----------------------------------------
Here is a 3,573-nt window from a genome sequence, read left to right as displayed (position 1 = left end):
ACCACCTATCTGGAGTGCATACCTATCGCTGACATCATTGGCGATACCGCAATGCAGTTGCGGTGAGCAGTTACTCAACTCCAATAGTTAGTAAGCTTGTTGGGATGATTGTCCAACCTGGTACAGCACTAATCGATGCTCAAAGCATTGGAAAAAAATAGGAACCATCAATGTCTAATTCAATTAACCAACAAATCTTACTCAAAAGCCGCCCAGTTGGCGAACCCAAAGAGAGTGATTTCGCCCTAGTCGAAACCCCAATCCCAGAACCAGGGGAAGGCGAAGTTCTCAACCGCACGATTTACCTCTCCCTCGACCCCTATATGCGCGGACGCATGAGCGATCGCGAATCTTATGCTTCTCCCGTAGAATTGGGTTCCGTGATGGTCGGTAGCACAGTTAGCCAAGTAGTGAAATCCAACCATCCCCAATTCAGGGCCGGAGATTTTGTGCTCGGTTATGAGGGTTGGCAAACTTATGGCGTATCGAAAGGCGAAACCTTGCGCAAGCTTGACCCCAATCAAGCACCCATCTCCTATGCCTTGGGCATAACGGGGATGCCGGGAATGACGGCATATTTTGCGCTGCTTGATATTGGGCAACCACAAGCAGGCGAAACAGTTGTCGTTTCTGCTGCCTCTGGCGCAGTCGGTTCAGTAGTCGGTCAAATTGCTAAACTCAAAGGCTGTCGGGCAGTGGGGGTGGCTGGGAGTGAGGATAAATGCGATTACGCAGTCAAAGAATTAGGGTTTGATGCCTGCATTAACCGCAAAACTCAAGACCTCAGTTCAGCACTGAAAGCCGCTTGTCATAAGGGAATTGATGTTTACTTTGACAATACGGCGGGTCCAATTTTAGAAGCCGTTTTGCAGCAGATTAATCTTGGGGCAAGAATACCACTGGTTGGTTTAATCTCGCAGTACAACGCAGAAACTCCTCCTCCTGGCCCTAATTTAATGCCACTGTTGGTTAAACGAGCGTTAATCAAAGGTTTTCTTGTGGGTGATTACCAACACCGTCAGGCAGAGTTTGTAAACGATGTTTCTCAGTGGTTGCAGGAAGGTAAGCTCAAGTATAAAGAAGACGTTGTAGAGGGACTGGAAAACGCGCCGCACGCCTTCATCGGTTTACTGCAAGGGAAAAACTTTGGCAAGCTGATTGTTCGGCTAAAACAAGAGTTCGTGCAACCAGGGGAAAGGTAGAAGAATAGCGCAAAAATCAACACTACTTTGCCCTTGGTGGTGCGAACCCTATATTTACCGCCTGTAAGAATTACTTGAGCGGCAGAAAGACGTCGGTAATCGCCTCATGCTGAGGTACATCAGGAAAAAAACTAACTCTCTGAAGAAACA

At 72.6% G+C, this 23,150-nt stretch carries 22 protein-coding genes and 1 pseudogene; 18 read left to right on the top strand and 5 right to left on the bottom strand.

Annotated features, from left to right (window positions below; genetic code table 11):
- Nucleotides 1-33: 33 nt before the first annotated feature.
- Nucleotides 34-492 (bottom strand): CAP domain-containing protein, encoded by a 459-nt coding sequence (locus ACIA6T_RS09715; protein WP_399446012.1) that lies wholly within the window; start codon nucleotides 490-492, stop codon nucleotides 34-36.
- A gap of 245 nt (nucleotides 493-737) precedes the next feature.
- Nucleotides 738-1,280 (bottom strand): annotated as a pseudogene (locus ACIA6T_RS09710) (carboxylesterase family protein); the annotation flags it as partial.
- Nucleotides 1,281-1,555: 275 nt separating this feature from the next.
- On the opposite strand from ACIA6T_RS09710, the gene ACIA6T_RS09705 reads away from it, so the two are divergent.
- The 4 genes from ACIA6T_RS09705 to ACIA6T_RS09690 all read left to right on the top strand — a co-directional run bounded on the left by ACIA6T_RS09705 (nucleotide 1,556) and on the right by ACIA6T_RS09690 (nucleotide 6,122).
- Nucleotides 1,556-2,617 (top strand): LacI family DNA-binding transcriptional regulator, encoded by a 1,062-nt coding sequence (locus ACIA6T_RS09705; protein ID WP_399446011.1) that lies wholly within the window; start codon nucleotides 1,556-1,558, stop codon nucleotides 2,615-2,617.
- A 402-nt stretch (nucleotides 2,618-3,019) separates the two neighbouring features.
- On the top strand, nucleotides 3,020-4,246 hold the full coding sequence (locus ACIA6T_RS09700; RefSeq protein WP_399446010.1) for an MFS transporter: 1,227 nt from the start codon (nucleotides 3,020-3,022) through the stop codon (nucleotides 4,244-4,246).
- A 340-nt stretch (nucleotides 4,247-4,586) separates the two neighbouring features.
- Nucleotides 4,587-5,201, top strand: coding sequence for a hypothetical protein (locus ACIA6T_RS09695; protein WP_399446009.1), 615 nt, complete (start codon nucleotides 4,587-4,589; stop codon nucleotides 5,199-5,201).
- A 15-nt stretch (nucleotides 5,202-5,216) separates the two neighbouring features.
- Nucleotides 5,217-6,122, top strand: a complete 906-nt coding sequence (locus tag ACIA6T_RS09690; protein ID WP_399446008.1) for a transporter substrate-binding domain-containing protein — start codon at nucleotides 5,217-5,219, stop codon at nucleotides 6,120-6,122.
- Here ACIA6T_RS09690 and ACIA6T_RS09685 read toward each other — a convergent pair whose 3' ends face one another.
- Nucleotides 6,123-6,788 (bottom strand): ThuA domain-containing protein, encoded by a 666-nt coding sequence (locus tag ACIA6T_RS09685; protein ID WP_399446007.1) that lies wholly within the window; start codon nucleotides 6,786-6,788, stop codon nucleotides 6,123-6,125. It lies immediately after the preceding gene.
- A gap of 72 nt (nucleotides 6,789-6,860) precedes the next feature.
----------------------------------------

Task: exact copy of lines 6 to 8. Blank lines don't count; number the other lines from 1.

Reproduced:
- Nucleotides 34-492 (bottom strand): CAP domain-containing protein, encoded by a 459-nt coding sequence (locus ACIA6T_RS09715; protein WP_399446012.1) that lies wholly within the window; start codon nucleotides 490-492, stop codon nucleotides 34-36.
- A gap of 245 nt (nucleotides 493-737) precedes the next feature.
- Nucleotides 738-1,280 (bottom strand): annotated as a pseudogene (locus ACIA6T_RS09710) (carboxylesterase family protein); the annotation flags it as partial.